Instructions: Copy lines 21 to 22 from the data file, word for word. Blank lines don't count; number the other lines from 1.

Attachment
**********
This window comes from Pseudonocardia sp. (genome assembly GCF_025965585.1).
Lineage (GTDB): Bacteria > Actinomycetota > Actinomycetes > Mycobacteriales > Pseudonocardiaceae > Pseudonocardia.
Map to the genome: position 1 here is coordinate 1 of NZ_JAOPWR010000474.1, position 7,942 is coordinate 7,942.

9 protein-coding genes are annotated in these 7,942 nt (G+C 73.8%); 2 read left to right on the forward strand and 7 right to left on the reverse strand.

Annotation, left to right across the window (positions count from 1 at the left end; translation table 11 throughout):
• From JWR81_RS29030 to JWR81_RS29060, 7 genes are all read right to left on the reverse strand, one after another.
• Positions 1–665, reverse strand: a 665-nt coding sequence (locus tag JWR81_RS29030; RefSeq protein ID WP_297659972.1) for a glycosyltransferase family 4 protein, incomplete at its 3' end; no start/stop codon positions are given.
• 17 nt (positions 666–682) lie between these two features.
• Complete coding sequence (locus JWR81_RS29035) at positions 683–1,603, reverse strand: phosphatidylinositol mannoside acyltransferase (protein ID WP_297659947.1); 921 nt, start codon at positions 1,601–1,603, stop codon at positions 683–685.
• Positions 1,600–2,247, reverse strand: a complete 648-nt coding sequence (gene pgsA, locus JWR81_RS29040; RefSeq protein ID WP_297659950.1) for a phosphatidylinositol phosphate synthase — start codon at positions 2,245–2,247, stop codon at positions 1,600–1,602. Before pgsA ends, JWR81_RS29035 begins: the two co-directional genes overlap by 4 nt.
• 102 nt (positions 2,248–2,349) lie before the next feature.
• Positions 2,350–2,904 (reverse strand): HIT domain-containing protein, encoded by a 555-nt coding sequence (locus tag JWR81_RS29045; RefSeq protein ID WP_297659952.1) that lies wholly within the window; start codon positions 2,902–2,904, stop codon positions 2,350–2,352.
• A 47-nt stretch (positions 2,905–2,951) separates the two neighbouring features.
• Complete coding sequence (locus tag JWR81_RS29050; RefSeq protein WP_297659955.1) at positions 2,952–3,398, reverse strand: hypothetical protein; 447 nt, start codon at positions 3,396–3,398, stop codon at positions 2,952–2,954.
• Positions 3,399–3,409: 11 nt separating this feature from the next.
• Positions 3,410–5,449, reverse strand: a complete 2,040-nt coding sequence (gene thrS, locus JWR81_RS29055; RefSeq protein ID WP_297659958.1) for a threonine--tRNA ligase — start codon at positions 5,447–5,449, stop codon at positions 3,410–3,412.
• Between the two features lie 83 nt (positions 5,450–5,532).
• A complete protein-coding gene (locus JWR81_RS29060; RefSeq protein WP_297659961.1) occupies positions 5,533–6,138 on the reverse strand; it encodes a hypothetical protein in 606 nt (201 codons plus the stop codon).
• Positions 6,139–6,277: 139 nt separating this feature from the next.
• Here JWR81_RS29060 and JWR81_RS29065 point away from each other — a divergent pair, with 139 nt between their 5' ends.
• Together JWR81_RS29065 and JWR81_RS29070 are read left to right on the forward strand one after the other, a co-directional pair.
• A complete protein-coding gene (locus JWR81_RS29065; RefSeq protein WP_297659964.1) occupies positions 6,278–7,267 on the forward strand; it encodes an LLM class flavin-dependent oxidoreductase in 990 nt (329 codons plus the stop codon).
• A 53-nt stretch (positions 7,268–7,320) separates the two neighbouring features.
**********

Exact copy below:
• Together JWR81_RS29065 and JWR81_RS29070 are read left to right on the forward strand one after the other, a co-directional pair.
• A complete protein-coding gene (locus JWR81_RS29065; RefSeq protein WP_297659964.1) occupies positions 6,278–7,267 on the forward strand; it encodes an LLM class flavin-dependent oxidoreductase in 990 nt (329 codons plus the stop codon).